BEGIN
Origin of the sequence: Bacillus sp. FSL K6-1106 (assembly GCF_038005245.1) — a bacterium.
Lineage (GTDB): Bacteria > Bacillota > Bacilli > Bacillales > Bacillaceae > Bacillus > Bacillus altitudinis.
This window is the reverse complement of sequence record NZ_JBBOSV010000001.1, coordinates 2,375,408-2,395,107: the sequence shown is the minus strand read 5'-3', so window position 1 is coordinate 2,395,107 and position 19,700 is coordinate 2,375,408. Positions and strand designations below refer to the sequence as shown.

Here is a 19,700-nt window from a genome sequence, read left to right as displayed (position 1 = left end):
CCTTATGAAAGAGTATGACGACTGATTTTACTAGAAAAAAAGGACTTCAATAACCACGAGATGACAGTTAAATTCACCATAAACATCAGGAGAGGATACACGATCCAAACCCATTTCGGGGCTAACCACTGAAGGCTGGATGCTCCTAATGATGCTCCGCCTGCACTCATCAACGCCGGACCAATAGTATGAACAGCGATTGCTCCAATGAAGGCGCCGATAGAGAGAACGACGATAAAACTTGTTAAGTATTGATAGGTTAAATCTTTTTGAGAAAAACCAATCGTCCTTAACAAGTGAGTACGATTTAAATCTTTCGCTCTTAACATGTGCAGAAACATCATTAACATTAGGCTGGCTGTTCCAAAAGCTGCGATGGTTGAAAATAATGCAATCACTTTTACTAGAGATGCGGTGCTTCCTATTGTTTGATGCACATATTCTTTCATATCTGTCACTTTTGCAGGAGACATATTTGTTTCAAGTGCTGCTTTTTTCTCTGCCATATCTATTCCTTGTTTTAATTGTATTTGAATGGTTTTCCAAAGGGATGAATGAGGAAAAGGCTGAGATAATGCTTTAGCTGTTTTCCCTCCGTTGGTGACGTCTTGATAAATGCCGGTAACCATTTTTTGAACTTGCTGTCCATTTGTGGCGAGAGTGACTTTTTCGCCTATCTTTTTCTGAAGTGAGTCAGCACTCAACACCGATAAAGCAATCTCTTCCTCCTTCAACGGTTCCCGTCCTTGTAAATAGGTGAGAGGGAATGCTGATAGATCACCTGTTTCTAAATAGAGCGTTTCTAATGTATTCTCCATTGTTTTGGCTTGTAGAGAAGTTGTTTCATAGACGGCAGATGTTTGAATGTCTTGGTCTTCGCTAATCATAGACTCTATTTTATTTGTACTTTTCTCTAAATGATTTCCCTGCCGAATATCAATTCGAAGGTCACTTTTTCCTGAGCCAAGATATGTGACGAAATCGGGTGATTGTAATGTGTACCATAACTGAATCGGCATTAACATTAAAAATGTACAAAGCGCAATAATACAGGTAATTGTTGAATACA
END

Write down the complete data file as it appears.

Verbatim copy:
Origin of the sequence: Bacillus sp. FSL K6-1106 (assembly GCF_038005245.1) — a bacterium.
Lineage (GTDB): Bacteria > Bacillota > Bacilli > Bacillales > Bacillaceae > Bacillus > Bacillus altitudinis.
This window is the reverse complement of sequence record NZ_JBBOSV010000001.1, coordinates 2,375,408-2,395,107: the sequence shown is the minus strand read 5'-3', so window position 1 is coordinate 2,395,107 and position 19,700 is coordinate 2,375,408. Positions and strand designations below refer to the sequence as shown.

Here is a 19,700-nt window from a genome sequence, read left to right as displayed (position 1 = left end):
CCTTATGAAAGAGTATGACGACTGATTTTACTAGAAAAAAAGGACTTCAATAACCACGAGATGACAGTTAAATTCACCATAAACATCAGGAGAGGATACACGATCCAAACCCATTTCGGGGCTAACCACTGAAGGCTGGATGCTCCTAATGATGCTCCGCCTGCACTCATCAACGCCGGACCAATAGTATGAACAGCGATTGCTCCAATGAAGGCGCCGATAGAGAGAACGACGATAAAACTTGTTAAGTATTGATAGGTTAAATCTTTTTGAGAAAAACCAATCGTCCTTAACAAGTGAGTACGATTTAAATCTTTCGCTCTTAACATGTGCAGAAACATCATTAACATTAGGCTGGCTGTTCCAAAAGCTGCGATGGTTGAAAATAATGCAATCACTTTTACTAGAGATGCGGTGCTTCCTATTGTTTGATGCACATATTCTTTCATATCTGTCACTTTTGCAGGAGACATATTTGTTTCAAGTGCTGCTTTTTTCTCTGCCATATCTATTCCTTGTTTTAATTGTATTTGAATGGTTTTCCAAAGGGATGAATGAGGAAAAGGCTGAGATAATGCTTTAGCTGTTTTCCCTCCGTTGGTGACGTCTTGATAAATGCCGGTAACCATTTTTTGAACTTGCTGTCCATTTGTGGCGAGAGTGACTTTTTCGCCTATCTTTTTCTGAAGTGAGTCAGCACTCAACACCGATAAAGCAATCTCTTCCTCCTTCAACGGTTCCCGTCCTTGTAAATAGGTGAGAGGGAATGCTGATAGATCACCTGTTTCTAAATAGAGCGTTTCTAATGTATTCTCCATTGTTTTGGCTTGTAGAGAAGTTGTTTCATAGACGGCAGATGTTTGAATGTCTTGGTCTTCGCTAATCATAGACTCTATTTTATTTGTACTTTTCTCTAAATGATTTCCCTGCCGAATATCAATTCGAAGGTCACTTTTTCCTGAGCCAAGATATGTGACGAAATCGGGTGATTGTAATGTGTACCATAACTGAATCGGCATTAACATTAAAAATGTACAAAGCGCAATAATACAGGTAATTGTTGAATACA